Core Curriculum Courses
BIOL 400Professional Perspectives on Biology 11
BIOL 412Introductory Biology: Evolution, Biodiversity and Ecology4
BIOL 411Introductory Biology: Molecular and Cellular4
BIOL 541Ecology4
BMS 503
BMS 504
General Microbiology
and General Microbiology Laboratory
GEN 604Principles of Genetics4
CHEM 403
CHEM 404
General Chemistry I
and General Chemistry II
MATH 424BCalculus for Life Sciences4
or MATH 425 Calculus I
BIOL 528Applied Biostatistics I4
PHYS 401
PHYS 402
Introduction to Physics I
and Introduction to Physics II
CHEM 545
CHEM 546
Organic Chemistry
and Organic Chemistry Laboratory 2
BMCB 658
BMCB 659
General Biochemistry
and General Biochemistry Lab
Total Credits56

Biology Electives

In addition to the biology core curriculum, students must complete seven biology elective courses. One course must be taken from each of the three categories/disciplines; the other four electives can be chosen from the category lists or can be any other biological sciences course with approval of the student's adviser. At least two of these must be courses with labs. The last four courses must be 500-level or above.There must be one animal-identified course (A) and one plant-identified course (P). One capstone experience, supervised and approved within the major, is required of all seniors. The capstone requirement is completed in the senior year, and may be satisfied by a course (C), created work or product, or some form of experiential learning (e.g., honors thesis, mentored research project, and other special student activity). A complete list of approved courses in each category/discipline is available from the student's adviser, the Department of Biological Sciences office, and the biology website at Corequisite lecture and lab courses count as one course.

Category 1: Form and Function (Morphology, Anatomy and Physiology)
ANSC 511Anatomy and Physiology (A)4
ANSC 512Anatomy and Physiology (A)4
ANSC 701Physiology of Reproduction (A)4
BIOL 701Plant Physiology (P)4
BIOL 702Lab Techniques in Plant Physiology and Biochemistry (P, C)4
BMS 507Human Anatomy and Physiology I (A)4
BMS 508Human Anatomy and Physiology II (A)4
BMS 702Endocrinology4
NR 625Physiological Ecology4
BMS 718Mammalian Physiology (A)4
ZOOL 518Vertebrate Morphology (A)5
ZOOL 625Principles of Animal Physiology (A, ZOOL 626 Lab optional)3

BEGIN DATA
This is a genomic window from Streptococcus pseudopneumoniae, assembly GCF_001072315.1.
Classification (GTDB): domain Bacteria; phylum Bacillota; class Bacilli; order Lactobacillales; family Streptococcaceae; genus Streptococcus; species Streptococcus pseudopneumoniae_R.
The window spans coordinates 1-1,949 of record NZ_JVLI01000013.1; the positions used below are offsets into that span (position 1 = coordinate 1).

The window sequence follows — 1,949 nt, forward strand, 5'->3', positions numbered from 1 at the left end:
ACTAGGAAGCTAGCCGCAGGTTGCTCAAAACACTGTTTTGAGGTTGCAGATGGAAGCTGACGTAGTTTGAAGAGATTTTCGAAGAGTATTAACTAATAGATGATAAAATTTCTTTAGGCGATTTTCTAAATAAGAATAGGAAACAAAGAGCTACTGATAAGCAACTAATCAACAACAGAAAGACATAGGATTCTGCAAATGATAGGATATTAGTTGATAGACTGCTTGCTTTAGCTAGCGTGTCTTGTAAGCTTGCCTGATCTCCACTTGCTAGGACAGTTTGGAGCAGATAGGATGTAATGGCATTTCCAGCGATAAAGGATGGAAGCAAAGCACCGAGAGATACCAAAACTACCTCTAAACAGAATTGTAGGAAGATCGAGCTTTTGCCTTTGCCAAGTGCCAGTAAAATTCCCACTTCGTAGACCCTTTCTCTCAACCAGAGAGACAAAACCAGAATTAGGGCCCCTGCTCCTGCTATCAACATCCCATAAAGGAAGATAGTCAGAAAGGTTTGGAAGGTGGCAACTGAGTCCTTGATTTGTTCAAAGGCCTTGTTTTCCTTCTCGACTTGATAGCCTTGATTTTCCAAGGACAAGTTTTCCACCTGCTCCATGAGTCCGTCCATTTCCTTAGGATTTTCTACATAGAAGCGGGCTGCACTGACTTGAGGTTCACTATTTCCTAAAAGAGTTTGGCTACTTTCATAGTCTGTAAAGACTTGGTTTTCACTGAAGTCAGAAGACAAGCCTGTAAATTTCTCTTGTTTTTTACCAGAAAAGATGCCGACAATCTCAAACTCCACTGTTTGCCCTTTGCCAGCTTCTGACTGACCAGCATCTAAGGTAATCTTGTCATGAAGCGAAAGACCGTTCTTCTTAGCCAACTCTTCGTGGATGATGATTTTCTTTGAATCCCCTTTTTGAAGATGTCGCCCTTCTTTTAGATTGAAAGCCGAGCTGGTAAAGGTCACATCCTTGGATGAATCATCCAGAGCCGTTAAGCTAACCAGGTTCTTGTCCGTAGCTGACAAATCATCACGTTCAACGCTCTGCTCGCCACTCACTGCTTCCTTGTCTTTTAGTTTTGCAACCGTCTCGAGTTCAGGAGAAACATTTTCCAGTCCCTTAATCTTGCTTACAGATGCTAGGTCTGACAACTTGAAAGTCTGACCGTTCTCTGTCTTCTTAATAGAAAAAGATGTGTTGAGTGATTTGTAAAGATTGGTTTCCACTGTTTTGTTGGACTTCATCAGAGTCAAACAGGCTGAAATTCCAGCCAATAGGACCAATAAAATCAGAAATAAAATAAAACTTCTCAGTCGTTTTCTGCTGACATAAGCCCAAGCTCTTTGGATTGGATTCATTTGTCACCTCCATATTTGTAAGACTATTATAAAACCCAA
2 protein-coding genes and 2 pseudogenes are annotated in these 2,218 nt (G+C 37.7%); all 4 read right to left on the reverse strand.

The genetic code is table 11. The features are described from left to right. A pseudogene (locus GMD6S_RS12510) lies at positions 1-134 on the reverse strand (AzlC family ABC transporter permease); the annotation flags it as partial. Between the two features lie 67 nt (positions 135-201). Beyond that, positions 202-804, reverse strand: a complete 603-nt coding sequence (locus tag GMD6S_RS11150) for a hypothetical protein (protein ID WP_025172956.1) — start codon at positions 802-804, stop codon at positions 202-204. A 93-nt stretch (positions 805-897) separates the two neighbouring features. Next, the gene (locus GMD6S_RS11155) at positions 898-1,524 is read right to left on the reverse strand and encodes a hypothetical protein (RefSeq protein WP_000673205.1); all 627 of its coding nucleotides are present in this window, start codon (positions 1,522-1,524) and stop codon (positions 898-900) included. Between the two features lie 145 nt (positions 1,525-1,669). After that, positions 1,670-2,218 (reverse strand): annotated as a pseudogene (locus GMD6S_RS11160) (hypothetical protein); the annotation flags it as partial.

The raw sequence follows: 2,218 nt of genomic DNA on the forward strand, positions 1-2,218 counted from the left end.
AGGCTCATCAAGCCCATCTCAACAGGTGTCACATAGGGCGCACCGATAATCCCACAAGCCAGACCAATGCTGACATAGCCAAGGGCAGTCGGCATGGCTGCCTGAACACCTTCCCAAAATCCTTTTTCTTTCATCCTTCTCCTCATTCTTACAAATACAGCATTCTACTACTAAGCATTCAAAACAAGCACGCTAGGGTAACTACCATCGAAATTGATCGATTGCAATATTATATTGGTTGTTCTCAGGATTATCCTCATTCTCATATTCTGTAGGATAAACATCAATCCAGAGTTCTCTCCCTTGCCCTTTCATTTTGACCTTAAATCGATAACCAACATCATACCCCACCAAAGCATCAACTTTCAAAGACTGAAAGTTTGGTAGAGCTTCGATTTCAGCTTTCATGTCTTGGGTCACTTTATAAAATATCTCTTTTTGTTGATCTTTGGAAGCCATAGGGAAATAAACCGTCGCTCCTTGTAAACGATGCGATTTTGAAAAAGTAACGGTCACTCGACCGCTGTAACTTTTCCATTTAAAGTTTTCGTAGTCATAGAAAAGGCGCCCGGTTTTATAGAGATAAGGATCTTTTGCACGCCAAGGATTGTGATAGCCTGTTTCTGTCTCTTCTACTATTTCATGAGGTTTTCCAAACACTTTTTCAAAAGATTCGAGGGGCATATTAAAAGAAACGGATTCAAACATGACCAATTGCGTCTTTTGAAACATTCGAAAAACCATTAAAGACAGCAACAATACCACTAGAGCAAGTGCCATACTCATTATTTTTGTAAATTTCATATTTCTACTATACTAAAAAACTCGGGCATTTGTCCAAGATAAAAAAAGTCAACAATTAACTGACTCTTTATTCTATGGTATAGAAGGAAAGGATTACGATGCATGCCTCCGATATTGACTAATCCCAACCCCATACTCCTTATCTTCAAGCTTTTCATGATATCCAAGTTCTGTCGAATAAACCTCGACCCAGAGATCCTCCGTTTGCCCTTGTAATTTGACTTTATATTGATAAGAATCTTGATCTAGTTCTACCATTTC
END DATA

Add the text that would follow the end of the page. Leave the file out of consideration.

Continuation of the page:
ZOOL 773Physiology of Fish (A)4
ZOOL 777Neuroethology: The Neural Basis of Animal Behavior3
MEFB 754Anatomy and Function of Marine Vertebrates (SML, A)4
Category 2: Genetics/Development (including molecular biology and bioinformatics)
ANSC 612Genetics of Domestic Animals (A)4
BMCB 605Principles of Cell Biology4
GEN 704Genetics of Prokaryotic Microbes5
GEN 705Population Genetics3
GEN 706Human Genetics (A)4
GEN 711Genomics and Bioinformatics4
GEN 771Molecular Genetics4
GEN 772Evolutionary Genetics of Plants (P, C)4
GEN 774Techniques in Plant Genetic Engineering and Biotechnology (P, C)4
ZOOL 529Developmental Biology (A)4
ZOOL 736Genes and Behavior (A, C)4
Category 3: Evolution, Ecology and Biodiversity (including population biology)
BIOL 510Mushrooms, Molds, and Mildews: Introduction to the Fungal Kingdom4
BIOL 550Mushroom Madness3
BIOL 566Systematic Botany (P)4
BIOL 601Biology and Ecology of Plants (P)4
BIOL 704Plant-Microbe Interactions (P)3
BIOL 720Plant-Animal Interactions (P)4
BIOL 752New England Mushrooms: a Field and Lab Exploration4
GEN 715Molecular Evolution4
MEFB 510Field Ornithology (SML, A)4
MEFB 530Evolution and Marine Diversity4
MEFB 625Introduction to Marine Botany (P)4
MEFB 630Biodiversity and Biology of Marine Invertebrates (SML, A)4
MEFB 674Ecology and Marine Environment (SML)4
MEFB 714Field Animal Behavior (SML, A, C)4
MEFB 717Lake Ecology4
MEFB 725Marine Ecology (C)4
MEFB 747Aquatic Plants in Restoration/Management (P)4
NR 506Forest Entomology (A)4
NR 642Introduction to Biogeography4
NR 660Ecology and Biogeography of New Zealand5
NR 663Applied Directed Research in New Zealand (C)4
NR 712Mammalogy (A)4
NR 713Quantitative Ecology4
NR 765Community Ecology4
ZOOL 542Ornithology (A)4
ZOOL 555Introduction to Entomology4
ZOOL 613Animal Behavior (A)5
ZOOL 628Marine Invertebrate Evolution and Ecology (A)5
ZOOL 690Evolution (C)4
ZOOL 708Stream Ecology4
ZOOL 710Elasmobranchs and Bony Fishes (A)4
ZOOL 733Behavioral Ecology (A, C)4
Other Elective Options
BIOL 633Data Analysis for Life Science4
BIOL 675Medical Botany4
BIOL 700Current and Controversial Issues in Biology4
BIOL 711Experimental Design & Analysis4
BMCB 753Cell Culture5
BMS 602
BMS 603
Pathogenic Microbiology
and Pathogenic Microbiology Laboratory
BMS 655Human and Animal Parasites (A)3
BMS 703Infectious Disease and Health4
BMS 706
BMS 708
and Virology Laboratory
BMS 711Toxicology4
HMP 501Epidemiology and Community Medicine4
MEFB 631Ecotoxicology and Quantitative Reasoning4
NSB 727Animal Communication (A)4
NSB 728Research Methods in Animal Behavior (A)4
PSYC 531Psychobiology4
SAFS 651Plant Pathology (P)4
ZOOL 610Principles of Aquaculture4
ZOOL 726Conservation Behavior4
ZOOL 750Biological Oceanography4

Note: It is strongly recommended that students participate in an exchange semester at another university, or in a field-oriented program or internship. There are many exchange opportunities available in which a full semester of credits toward the major may be earned.It is further recommended that students explore possibilities of one or more semesters of independent investigation (research projects). For details, students should contact their adviser. Financial support is available for most of these programs. In addition, students can explore the courses at the Shoals Marine Laboratory (SML), which provides an excellent setting for several "field-oriented" courses during the summer. Often there is financial support available for the SML programs. (See the SML website at or the Cornell website at for details.)